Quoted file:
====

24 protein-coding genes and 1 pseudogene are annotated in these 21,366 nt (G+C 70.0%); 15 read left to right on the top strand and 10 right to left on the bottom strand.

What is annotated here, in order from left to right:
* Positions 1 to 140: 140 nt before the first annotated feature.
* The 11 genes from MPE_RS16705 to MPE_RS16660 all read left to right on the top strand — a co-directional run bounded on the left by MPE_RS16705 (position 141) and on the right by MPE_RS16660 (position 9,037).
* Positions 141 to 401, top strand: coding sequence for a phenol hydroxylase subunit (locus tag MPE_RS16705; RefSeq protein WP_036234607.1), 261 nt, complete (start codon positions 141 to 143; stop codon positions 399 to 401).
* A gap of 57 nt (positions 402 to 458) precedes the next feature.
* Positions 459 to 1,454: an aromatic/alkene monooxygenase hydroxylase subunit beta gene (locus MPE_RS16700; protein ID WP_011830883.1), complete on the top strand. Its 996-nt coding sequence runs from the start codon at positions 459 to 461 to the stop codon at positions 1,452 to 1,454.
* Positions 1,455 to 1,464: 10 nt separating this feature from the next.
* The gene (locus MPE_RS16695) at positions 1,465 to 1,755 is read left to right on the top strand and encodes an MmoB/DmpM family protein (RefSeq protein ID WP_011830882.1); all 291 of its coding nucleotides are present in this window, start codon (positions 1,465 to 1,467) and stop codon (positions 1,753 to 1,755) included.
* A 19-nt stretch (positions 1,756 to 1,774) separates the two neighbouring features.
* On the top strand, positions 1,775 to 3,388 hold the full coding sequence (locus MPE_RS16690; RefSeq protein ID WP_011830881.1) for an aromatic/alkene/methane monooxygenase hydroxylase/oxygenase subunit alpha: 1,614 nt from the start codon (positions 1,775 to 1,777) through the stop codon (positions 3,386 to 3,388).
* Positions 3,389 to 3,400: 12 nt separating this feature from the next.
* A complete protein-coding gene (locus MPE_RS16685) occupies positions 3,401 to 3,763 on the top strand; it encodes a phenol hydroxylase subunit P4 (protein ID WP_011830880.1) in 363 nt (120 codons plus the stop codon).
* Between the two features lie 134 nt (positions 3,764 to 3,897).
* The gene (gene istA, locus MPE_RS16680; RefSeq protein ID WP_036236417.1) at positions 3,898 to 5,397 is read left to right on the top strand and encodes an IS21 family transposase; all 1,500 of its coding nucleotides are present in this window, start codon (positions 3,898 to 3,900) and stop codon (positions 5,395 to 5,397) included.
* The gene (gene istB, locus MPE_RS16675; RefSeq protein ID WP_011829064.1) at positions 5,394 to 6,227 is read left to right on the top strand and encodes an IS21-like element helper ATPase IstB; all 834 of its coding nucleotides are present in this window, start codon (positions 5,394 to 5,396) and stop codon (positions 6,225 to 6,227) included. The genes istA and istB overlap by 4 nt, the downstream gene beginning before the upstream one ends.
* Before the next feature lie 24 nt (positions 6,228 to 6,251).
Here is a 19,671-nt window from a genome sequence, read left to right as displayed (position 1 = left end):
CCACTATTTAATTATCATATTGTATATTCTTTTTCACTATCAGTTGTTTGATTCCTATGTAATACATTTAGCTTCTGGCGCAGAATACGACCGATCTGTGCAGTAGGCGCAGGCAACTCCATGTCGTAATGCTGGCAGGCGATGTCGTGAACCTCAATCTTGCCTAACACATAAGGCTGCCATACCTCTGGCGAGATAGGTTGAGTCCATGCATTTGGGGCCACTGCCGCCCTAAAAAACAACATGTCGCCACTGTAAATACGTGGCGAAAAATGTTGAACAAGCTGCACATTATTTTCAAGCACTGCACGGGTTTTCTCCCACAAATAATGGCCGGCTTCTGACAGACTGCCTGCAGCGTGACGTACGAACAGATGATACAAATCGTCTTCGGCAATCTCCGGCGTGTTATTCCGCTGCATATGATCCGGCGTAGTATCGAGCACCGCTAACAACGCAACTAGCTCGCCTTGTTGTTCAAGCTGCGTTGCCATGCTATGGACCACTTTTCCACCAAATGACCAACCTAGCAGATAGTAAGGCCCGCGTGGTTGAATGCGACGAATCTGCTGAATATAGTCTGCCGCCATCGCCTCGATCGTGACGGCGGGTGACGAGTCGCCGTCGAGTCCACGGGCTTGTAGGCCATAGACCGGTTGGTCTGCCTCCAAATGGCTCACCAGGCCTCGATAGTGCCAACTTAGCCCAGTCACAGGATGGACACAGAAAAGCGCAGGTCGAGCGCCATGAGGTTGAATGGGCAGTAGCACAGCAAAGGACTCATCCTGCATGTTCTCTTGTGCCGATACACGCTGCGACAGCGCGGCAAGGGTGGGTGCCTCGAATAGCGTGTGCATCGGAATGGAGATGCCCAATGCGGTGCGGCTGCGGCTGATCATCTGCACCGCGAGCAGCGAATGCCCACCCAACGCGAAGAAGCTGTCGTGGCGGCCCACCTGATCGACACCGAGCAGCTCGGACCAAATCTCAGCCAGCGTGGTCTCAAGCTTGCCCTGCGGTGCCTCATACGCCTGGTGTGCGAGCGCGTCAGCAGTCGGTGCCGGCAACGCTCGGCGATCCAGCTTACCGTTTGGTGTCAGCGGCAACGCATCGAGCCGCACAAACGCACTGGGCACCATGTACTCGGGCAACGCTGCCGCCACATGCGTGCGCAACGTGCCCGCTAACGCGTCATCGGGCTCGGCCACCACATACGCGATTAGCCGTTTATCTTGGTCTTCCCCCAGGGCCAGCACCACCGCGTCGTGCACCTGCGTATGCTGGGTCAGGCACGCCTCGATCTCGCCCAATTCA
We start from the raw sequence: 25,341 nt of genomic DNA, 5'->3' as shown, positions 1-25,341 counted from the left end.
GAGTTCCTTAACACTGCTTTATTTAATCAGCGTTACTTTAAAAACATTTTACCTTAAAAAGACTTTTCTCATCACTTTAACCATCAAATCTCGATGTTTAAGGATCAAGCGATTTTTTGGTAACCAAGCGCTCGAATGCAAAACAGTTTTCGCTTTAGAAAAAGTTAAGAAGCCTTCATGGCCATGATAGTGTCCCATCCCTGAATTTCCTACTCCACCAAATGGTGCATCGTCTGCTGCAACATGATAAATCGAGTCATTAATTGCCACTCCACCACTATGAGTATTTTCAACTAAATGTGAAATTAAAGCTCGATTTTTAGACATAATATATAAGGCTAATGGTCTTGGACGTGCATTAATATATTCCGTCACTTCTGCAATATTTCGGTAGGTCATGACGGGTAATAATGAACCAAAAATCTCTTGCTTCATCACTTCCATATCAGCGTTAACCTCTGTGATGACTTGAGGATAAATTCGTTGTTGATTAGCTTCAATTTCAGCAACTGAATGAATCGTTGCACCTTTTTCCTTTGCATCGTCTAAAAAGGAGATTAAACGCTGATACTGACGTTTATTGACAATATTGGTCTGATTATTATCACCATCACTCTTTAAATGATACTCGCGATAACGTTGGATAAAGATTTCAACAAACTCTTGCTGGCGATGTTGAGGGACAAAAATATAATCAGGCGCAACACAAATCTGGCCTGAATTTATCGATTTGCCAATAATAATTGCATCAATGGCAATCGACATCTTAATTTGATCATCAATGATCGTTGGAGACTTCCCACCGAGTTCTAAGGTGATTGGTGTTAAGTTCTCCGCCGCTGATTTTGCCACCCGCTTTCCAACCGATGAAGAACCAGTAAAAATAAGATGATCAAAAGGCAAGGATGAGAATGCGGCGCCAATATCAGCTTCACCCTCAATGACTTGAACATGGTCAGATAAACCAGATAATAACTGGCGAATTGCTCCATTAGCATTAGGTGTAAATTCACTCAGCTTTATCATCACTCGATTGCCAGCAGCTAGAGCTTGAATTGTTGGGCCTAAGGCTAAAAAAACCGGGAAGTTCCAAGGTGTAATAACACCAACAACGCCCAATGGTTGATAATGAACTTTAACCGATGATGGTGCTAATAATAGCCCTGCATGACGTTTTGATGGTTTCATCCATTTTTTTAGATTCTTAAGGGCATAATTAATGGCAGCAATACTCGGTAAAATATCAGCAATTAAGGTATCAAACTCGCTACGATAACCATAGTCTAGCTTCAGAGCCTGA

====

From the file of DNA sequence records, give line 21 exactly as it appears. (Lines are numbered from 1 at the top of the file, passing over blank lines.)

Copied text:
GAGTTCCTTAACACTGCTTTATTTAATCAGCGTTACTTTAAAAACATTTTACCTTAAAAAGACTTTTCTCATCACTTTAACCATCAAATCTCGATGTTTAAGGATCAAGCGATTTTTTGGTAACCAAGCGCTCGAATGCAAAACAGTTTTCGCTTTAGAAAAAGTTAAGAAGCCTTCATGGCCATGATAGTGTCCCATCCCTGAATTTCCTACTCCACCAAATGGTGCATCGTCTGCTGCAACATGATAAATCGAGTCATTAATTGCCACTCCACCACTATGAGTATTTTCAACTAAATGTGAAATTAAAGCTCGATTTTTAGACATAATATATAAGGCTAATGGTCTTGGACGTGCATTAATATATTCCGTCACTTCTGCAATATTTCGGTAGGTCATGACGGGTAATAATGAACCAAAAATCTCTTGCTTCATCACTTCCATATCAGCGTTAACCTCTGTGATGACTTGAGGATAAATTCGTTGTTGATTAGCTTCAATTTCAGCAACTGAATGAATCGTTGCACCTTTTTCCTTTGCATCGTCTAAAAAGGAGATTAAACGCTGATACTGACGTTTATTGACAATATTGGTCTGATTATTATCACCATCACTCTTTAAATGATACTCGCGATAACGTTGGATAAAGATTTCAACAAACTCTTGCTGGCGATGTTGAGGGACAAAAATATAATCAGGCGCAACACAAATCTGGCCTGAATTTATCGATTTGCCAATAATAATTGCATCAATGGCAATCGACATCTTAATTTGATCATCAATGATCGTTGGAGACTTCCCACCGAGTTCTAAGGTGATTGGTGTTAAGTTCTCCGCCGCTGATTTTGCCACCCGCTTTCCAACCGATGAAGAACCAGTAAAAATAAGATGATCAAAAGGCAAGGATGAGAATGCGGCGCCAATATCAGCTTCACCCTCAATGACTTGAACATGGTCAGATAAACCAGATAATAACTGGCGAATTGCTCCATTAGCATTAGGTGTAAATTCACTCAGCTTTATCATCACTCGATTGCCAGCAGCTAGAGCTTGAATTGTTGGGCCTAAGGCTAAAAAAACCGGGAAGTTCCAAGGTGTAATAACACCAACAACGCCCAATGGTTGATAATGAACTTTAACCGATGATGGTGCTAATAATAGCCCTGCATGACGTTTTGATGGTTTCATCCATTTTTTTAGATTCTTAAGGGCATAATTAATGGCAGCAATACTCGGTAAAATATCAGCAATTAAGGTATCAAACTCGCTACGATAACCATAGTCTAGCTTCAGAGCCTGA